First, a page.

Sunday, January 28, 2007

Psychology of Extreme Programming

Converts rabidly follow Extreme Programming not because it is a good design/development methodology (though it has some good idea), but because it is good to developers. XP's methodologies cater to the fact that software engineers are people with foibles and attention spans, just like everyone else. Each of the tenets of XP help keep people motivated, which is key to producing a good product.

Pair Programming

Developers' lives are filled with distractions. When Joe Developer wants a break from programming he is already on a computer with easy access to his email, the news, or his favorite blog. When he is paired with Jane Programmer they both have a reason to keep working. Joe doesn't want to check his email for the 17th time in the past hour while in front of a coworker. Instead he stays interested in his work because the comradeship of the pair satisfies his need for human interaction that email, etc. was acting as a proxy for.

Short iterations

By developing in iterations, John D. and Jane P. always have a concrete near term goal that matters. On traditional long term projects there is an interminable period, between the excitement of the start of the project and the concreteness of shipping at the end, where ennui can set in. By breaking the project up there is always an immediate goal that they can focus on.

Unit Tests

Besides the obvious result of testing the code and hopefully producing a higher quality product, unit tests provide immediate feedback. Just as file transfer indicators, like the silly flying paper on Windows, keep users aware that something is happening, unit tests provide evidence that the program is still growing. Every time Jane P. runs unit tests she gets a sense of gratification that something is happening, even if it is just another bug to fix.

You Ain't Gonna Need It

This principle helps in two ways. First, it reins in the tendency to be an architect astronaut. Second, it keeps Joe D. from being overwhelmed. When Joe starts thinking about how the Tove is going to need to work in the Wabe and that the Borogoves will need to be Mimsy, he gets paralyzed by the daunting complexity and does nothing. However, when he applies the "You Ain't Gonna Need It" principle - o frabjous day - he is able to write beautiful code which later, when he really understands how to make the Tove Slithy, he can.

Final Thoughts

I could go on, but I have already gotten silly enough for one post. The fact is good software is written by good people doing good work. Any methodology that keeps Joe D. and Jane P. motivated and on task will likely be successful.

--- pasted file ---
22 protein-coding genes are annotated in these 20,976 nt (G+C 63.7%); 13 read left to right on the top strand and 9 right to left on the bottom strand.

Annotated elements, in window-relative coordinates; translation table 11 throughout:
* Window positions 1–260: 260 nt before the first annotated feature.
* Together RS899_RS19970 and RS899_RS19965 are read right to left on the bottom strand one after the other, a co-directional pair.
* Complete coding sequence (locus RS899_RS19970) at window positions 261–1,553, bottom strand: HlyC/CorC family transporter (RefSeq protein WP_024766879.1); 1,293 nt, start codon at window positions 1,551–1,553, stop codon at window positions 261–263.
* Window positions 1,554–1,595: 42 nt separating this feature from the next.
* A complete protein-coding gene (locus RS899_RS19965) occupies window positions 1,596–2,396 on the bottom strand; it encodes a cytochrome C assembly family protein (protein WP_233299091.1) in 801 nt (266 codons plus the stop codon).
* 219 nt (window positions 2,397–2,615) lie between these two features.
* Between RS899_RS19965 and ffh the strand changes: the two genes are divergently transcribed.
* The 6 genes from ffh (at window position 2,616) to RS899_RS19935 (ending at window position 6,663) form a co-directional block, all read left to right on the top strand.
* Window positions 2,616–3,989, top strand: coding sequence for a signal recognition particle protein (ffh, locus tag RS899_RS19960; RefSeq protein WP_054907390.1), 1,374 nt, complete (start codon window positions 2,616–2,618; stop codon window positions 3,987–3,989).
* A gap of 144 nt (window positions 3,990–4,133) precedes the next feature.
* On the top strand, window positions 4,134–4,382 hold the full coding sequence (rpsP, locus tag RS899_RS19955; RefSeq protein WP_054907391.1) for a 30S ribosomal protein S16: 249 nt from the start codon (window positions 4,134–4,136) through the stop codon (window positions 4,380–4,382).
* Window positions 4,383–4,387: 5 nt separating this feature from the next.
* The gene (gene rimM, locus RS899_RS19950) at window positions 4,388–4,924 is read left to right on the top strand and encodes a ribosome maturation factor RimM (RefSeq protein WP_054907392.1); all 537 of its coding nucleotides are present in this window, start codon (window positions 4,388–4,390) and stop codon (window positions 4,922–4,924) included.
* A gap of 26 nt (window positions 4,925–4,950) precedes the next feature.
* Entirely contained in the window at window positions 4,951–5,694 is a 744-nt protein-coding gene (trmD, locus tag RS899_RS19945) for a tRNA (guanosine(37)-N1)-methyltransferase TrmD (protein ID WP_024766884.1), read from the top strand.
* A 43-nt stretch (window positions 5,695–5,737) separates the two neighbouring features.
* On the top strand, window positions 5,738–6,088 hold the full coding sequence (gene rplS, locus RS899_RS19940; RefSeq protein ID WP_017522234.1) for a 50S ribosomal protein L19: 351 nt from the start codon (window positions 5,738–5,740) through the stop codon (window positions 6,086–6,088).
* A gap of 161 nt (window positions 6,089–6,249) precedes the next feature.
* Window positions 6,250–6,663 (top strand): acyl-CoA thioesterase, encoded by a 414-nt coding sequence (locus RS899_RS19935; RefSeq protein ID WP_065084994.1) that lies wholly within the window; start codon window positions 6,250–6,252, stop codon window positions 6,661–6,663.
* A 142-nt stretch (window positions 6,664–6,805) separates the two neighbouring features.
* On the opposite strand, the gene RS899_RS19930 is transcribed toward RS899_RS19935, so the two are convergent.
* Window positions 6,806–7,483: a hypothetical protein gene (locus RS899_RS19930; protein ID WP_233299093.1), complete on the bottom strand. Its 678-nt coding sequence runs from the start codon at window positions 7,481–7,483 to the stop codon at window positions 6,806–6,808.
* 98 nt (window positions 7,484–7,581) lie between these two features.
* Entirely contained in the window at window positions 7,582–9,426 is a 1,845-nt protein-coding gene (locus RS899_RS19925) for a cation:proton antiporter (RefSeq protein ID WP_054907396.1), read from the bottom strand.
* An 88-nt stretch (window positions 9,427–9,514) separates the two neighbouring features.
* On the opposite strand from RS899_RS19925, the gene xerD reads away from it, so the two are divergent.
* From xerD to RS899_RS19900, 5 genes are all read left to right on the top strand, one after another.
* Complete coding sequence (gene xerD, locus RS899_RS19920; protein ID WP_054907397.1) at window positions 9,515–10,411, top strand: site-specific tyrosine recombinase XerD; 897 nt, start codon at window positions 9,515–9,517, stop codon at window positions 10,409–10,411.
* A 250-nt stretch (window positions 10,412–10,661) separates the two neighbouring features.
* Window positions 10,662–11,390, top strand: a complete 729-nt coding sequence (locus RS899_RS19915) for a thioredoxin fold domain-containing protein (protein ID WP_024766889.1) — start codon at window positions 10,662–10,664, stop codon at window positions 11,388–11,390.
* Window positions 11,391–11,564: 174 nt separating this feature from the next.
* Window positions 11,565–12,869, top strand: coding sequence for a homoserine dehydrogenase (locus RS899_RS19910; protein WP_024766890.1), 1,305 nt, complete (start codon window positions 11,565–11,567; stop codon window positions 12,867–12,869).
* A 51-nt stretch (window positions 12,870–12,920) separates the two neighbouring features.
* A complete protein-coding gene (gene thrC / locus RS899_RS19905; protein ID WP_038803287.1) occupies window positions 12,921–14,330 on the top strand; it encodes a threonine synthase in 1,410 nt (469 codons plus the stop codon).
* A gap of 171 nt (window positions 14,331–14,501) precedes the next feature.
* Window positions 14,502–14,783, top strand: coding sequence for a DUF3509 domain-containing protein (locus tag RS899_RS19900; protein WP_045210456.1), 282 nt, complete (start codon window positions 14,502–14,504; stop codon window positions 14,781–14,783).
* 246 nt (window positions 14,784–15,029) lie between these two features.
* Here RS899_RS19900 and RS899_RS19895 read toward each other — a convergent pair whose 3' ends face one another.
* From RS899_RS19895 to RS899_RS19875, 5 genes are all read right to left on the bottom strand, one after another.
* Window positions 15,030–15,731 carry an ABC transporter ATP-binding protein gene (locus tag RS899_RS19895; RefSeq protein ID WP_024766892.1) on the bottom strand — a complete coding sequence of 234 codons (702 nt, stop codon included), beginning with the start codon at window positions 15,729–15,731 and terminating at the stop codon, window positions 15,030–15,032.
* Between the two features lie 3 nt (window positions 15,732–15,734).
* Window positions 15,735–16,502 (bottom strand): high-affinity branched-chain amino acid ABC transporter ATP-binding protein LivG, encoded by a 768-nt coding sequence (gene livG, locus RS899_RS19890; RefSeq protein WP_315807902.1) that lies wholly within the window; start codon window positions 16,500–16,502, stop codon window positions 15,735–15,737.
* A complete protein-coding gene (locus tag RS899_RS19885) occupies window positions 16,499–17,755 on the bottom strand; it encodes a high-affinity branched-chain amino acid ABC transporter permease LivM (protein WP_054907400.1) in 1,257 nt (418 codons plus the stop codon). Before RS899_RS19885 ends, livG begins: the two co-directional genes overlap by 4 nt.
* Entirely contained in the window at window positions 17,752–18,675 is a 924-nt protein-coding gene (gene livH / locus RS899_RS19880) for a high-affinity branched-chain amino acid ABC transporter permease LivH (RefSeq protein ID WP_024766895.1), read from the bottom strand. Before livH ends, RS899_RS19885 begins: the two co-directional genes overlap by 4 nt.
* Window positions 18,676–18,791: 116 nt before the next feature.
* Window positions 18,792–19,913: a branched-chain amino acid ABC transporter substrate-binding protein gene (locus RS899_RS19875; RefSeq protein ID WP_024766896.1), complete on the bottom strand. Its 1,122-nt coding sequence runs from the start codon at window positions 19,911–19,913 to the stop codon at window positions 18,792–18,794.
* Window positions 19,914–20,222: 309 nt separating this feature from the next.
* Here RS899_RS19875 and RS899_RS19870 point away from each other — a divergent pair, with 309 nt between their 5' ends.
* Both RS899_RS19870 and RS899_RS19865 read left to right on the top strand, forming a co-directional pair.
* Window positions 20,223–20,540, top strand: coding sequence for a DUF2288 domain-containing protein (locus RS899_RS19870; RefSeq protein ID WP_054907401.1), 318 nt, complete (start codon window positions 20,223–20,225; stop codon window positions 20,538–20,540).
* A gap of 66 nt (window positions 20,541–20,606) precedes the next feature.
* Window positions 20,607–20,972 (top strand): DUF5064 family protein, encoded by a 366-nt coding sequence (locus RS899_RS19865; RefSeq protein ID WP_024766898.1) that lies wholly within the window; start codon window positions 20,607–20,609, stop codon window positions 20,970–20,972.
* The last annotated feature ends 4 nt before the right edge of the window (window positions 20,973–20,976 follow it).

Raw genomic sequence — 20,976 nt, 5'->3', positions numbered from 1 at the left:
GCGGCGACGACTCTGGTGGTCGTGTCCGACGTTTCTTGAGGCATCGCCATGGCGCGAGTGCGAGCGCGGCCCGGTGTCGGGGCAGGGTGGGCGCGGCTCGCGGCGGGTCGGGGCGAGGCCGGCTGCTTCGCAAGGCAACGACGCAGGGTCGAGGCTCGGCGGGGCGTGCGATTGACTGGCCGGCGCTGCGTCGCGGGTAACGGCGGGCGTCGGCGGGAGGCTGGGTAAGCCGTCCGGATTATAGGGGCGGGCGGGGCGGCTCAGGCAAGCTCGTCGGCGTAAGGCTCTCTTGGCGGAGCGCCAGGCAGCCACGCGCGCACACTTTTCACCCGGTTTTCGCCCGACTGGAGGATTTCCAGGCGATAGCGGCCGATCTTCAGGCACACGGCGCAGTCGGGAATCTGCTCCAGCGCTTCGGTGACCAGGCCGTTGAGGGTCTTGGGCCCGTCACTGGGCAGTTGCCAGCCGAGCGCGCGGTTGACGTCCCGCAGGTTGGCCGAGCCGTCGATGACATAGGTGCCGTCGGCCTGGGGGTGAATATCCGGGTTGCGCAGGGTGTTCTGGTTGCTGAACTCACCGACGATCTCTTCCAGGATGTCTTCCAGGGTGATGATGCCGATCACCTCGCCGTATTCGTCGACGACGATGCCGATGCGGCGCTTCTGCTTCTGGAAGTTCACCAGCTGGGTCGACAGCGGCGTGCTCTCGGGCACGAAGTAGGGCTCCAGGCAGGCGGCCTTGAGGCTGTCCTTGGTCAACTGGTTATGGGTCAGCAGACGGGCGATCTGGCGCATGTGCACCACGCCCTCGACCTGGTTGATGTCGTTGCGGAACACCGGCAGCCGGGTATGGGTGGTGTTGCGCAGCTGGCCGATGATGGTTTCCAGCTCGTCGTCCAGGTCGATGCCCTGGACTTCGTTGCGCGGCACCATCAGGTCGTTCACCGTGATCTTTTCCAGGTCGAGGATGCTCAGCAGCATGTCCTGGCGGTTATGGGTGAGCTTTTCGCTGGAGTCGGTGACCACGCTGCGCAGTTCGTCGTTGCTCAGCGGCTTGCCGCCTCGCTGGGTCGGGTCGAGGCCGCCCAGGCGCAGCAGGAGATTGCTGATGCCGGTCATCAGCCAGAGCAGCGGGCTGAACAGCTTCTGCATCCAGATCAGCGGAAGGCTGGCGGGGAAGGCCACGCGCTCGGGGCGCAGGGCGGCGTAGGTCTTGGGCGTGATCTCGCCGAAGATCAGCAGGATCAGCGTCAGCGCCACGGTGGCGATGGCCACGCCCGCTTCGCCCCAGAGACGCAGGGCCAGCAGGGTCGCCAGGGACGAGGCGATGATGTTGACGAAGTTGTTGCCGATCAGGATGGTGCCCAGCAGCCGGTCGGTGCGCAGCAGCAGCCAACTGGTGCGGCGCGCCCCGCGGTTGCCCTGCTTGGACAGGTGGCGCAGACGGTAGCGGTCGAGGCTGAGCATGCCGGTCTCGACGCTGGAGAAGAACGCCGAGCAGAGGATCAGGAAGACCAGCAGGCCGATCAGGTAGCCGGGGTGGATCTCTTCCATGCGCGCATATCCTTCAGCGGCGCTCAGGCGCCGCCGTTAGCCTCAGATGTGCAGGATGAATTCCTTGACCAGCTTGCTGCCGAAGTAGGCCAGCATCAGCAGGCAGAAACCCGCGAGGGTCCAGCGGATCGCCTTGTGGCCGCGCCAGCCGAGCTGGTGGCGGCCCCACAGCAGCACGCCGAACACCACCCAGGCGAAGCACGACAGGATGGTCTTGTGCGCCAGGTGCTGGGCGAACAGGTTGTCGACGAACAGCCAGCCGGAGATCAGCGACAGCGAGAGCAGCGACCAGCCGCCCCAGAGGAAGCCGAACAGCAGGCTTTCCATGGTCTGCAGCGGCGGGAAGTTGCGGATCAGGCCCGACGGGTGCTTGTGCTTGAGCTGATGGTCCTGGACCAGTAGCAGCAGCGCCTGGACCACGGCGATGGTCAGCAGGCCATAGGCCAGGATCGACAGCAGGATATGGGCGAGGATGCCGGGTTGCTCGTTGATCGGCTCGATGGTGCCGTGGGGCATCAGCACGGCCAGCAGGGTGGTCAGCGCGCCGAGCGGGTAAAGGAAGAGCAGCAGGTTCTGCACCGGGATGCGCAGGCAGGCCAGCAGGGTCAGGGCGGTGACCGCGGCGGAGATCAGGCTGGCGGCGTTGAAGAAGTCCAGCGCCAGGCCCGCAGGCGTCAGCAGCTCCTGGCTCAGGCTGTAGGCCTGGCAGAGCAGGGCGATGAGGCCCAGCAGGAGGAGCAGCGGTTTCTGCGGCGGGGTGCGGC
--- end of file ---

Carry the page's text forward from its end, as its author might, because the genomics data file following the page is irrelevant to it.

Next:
Sunday, January 21, 2007

Inheritance for Reuse

I am a big believer in reuse as a way to improve software engineering (and please ignore my penchant for rolling my own solution to problems because existing ones don't satisfy me). The reason that cars are relatively affordable and reliable is that the same robots that built your car also built millions of others. So once you have created the factory that builds the Ford Pinto, you can cheaply churn out millions of them and have some confidence that they will behave like the first.
The power of inheritance is that it provides a well defined way to program against abstractions. When you program against abstractions, you decouple your code from its context. Code that can be decoupled from its context can be reused. Reuse is the key to multiplying productivity.

Fixed Library

Software reuse has been around almost as long as software. A classic example is printf. Almost all of structured programming is about writing code that can be used and reused by at least other sections of the same program, if not by other programs. So reuse in and of itself is not novel. However, there are limitations to this type of reuse. In many cases you may want to do almost the same thing as the given library call but slightly differently (fprintf vs. printf). The challenge in writing reusable code is to write code that can support these differences without you having to know them up front, and without the user of the code having to actually edit it themselves.

Runtime Chosen Library

Sometimes when you are writing code you know what you want to do, but not how. When I took driver's ed they didn't know if I was going to be driving a Pinto or a Chevy Nova, but they were able to teach me to drive anyway. A standard example of this in Java is JDBC. You program against the common interfaces from JDBC and at runtime you load an implementation which inherits from this interface. Now you have the ability to replace the JDBC library you are using with little to no coding changes.

Parametrized Libraries

The most complicated, but potentially most powerful, type of library is the type that is configured by the calling program. Imagine you want to use your Pinto assembly line to make Mustangs. It would be efficient if you could just reuse the assembly line, but pass it the robots which are configured to make the Mustang instead. A common Java example of this is the Arrays.sort method. If you want to sort an array of Objects in a non-standard way you can just write a class which implements a Comparator and then take advantage of the built in sort. The Comparator is probably simpler to write and easier to test than your own sorting algorithm, especially if it has been a while since CS102. By using this inheritance the sort method gets to be reused in contexts that the original author knew nothing about.